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Insights

02 June 2020

Dentists to return to work post COVID-19

Following the chief dental officer’s announcement last week that dental practices can recommence routine appointments from 8 June 2020, dental practitioners are looking ahead to the policies and procedures they will need to put in place in light of COVID-19. 

Our article published just last week set out an overview of both clinical and non-clinical factors that dental practitioners will need to consider when they return to work. 

Comprehensive clinical guidelines have now been issued jointly by the Faculty of General Dental Practice & College of General Dentistry for the safe return to general dental practice. Separate guidance has also been published by The Office for Chief Dental Officer England. 

These are recommended reading and clearly set out the clinical considerations when reopening a practice. Of course there are numerous other resources available and we are finding that corporate clients are beginning to create their own libraries of those clinical resources. 

Given how much is being published on a near daily basis, we understand that some dentists may begin to feel overwhelmed with prospect of finding, reading, digesting and implementing the information and guidance to reopen their practice. To try to help and support our clients, we have created a COVID-19 hub of information

Last week we considered other (non-clinical) measures required to comply with COVID-19 specific guidance. For instance, employers must, as a minimum, complete a risk assessment. In doing so, dental practice owners must: 

  • identify activities or situations (including particular treatments and procedures) that might lead to transmission of the virus;
  • consider which individuals (including patients and staff) could be at risk;
  • identify how likely it is that someone could be exposed; and
  • act to remove the activity or situation. If this is not possible, all reasonable steps must be taken to control the risk identified. 

If the practice employs five or more people, the risk assessment must be completed in writing. Even if there are fewer than five employees, it may be beneficial to maintain a written record. 

The issue of what measures are reasonable in these unusual circumstances is key. It is not clear how that will impact on a practice’s ability to undertake the volume of care expected under NHS contracts, other than there is little likelihood of practices being able to deliver the requisite number of UDAs. How that will play out for the current contract year and how that will impact on the new NHS contract that was due to be rolled out next year, remains to be seen.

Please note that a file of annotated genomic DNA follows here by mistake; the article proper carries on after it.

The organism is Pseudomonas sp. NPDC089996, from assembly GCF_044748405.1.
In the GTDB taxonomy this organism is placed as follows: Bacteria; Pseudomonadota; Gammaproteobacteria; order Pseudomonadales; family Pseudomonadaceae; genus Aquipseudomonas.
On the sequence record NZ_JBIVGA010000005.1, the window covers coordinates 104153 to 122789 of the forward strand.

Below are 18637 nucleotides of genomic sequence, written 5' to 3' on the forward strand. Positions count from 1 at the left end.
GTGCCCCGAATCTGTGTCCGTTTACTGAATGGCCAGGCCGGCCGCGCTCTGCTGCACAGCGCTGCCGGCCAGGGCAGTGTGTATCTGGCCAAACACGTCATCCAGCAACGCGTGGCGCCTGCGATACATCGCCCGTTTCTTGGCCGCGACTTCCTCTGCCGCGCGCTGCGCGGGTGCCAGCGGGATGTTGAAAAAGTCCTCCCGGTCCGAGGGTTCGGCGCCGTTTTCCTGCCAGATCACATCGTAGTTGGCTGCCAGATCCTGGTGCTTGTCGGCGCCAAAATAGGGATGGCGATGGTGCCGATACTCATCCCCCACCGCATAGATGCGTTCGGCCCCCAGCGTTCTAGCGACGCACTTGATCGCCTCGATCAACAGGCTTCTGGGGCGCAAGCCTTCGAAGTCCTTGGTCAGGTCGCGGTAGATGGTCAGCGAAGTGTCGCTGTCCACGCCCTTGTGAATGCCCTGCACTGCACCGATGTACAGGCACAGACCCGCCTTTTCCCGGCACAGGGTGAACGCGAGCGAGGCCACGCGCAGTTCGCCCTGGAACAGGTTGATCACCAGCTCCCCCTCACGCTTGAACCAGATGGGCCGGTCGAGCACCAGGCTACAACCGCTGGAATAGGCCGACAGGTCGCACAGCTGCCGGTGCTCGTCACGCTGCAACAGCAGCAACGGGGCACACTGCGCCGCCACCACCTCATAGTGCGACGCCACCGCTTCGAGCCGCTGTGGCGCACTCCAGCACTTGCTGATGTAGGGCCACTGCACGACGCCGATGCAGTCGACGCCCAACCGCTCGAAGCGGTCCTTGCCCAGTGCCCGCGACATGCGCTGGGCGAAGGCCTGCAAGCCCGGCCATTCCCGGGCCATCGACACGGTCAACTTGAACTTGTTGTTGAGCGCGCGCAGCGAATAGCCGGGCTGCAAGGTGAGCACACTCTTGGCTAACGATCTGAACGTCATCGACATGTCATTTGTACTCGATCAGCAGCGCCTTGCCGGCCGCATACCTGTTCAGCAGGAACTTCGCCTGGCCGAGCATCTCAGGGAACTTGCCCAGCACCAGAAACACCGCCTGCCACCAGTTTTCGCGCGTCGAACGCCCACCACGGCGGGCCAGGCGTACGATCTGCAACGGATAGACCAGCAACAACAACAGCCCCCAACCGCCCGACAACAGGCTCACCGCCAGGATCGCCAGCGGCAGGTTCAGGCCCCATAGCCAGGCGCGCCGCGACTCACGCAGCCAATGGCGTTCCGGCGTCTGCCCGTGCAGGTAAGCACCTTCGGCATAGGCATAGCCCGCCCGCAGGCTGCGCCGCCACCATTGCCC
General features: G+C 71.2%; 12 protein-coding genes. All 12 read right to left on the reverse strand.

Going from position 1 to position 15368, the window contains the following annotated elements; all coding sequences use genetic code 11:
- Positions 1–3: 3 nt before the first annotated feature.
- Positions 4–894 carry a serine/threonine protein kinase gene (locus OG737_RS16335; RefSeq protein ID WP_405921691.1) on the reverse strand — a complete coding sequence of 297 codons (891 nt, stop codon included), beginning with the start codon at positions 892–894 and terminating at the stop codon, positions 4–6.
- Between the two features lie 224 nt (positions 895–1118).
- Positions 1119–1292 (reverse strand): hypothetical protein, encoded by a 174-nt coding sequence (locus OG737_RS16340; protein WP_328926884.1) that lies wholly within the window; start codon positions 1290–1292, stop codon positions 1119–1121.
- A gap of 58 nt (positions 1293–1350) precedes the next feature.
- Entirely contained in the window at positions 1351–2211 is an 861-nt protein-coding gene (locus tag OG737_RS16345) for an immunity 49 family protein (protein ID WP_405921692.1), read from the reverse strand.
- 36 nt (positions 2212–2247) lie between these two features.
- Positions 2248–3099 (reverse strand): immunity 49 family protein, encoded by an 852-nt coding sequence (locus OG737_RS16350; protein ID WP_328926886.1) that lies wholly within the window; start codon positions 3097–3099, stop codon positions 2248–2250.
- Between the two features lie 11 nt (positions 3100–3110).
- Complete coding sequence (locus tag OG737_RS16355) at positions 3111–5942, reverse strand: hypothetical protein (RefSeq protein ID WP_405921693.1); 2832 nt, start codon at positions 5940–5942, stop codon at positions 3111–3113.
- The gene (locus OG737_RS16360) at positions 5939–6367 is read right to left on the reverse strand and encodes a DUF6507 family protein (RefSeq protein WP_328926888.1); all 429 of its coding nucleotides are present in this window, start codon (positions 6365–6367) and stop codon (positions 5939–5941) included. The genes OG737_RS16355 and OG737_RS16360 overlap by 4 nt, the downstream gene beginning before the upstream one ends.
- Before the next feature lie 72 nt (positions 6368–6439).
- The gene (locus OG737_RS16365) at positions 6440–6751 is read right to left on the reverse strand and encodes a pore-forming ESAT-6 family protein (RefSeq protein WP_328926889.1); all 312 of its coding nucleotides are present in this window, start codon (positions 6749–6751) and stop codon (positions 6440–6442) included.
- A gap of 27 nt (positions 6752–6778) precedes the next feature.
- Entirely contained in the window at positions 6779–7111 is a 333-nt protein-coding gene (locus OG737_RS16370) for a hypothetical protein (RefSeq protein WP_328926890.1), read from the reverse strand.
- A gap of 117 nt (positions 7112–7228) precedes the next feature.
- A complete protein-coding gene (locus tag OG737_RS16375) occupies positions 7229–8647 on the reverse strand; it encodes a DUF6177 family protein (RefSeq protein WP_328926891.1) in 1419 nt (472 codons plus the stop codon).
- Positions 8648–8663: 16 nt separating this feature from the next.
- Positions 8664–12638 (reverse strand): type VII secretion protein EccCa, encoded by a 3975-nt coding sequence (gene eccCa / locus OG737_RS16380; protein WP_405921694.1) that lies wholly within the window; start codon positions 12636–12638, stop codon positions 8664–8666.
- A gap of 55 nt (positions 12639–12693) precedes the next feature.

When considering the reasonable steps which must be taken, reference must be made both to current Government and professional guidance. However, at the present time, the steps will include obtaining necessary PPE and enforcing social distancing (both in the treatment room and reception and waiting areas).  

Examples of measures that practice owners might consider once routine dental care resumes include:

  • Taking steps to limit the number of people in the practice or in a surgery at any given time, including limiting the risk for those entering and exiting the premises (one way in and one way out, for example).
  • Ensuring that people do not congregate in waiting areas, and putting procedures in place to facilitate people passing through waiting areas, rather than spending significant time there.
  • Providing hand washing facilities and/or hand sanitiser for those visiting the premises.
  • Completing a patient risk assessment as part of dental triage (and in advance of any on-site appointment), including confirming that patients have not suffered any COVID-19 symptoms within the past 14 days.
  • Allocating appointments based on need and assessing whether a telephone or video appointment may be more appropriate.
  • Ensuring that adequate additional steps are taken for aerosol generating procedures (such as high-power suction and rubber dams).
  • Scheduling breaks between patients allow for deep-cleaning of the treatment room.
  • Instructing and training staff on how and when to use PPE, explaining why it must be used and any limitations.
  • Making sure that, if PPE is required, there are no exemptions for wearing the equipment for tasks that only take a few minutes.
  • Checking with insurance providers to make sure any planned reopening will be covered.
  • Updating or creating relevant health and safety policies both generally, and in light of government guidance on infection and control generally and the dental sector specifically 

In addition to ensuring that they meet their legal obligations, dental practice owners should keep a written record of the steps they have taken to fulfil their legal health and safety obligations. These records could then be provided as evidence in the event of any future challenge on a dental practice’s health and safety record. 

Practices that have been used as UDCs must also keep complete, accurate and extensive records of emergency treatment from all stages from triage through to actual provision of the treatment. Non-UDC practices must update patient records where they have been treated at an off-site UDC. 


Jonathan Steele is a Senior Associate in the specialist dental healthcare and regulatory team at Charles Russell Speechlys LLP.

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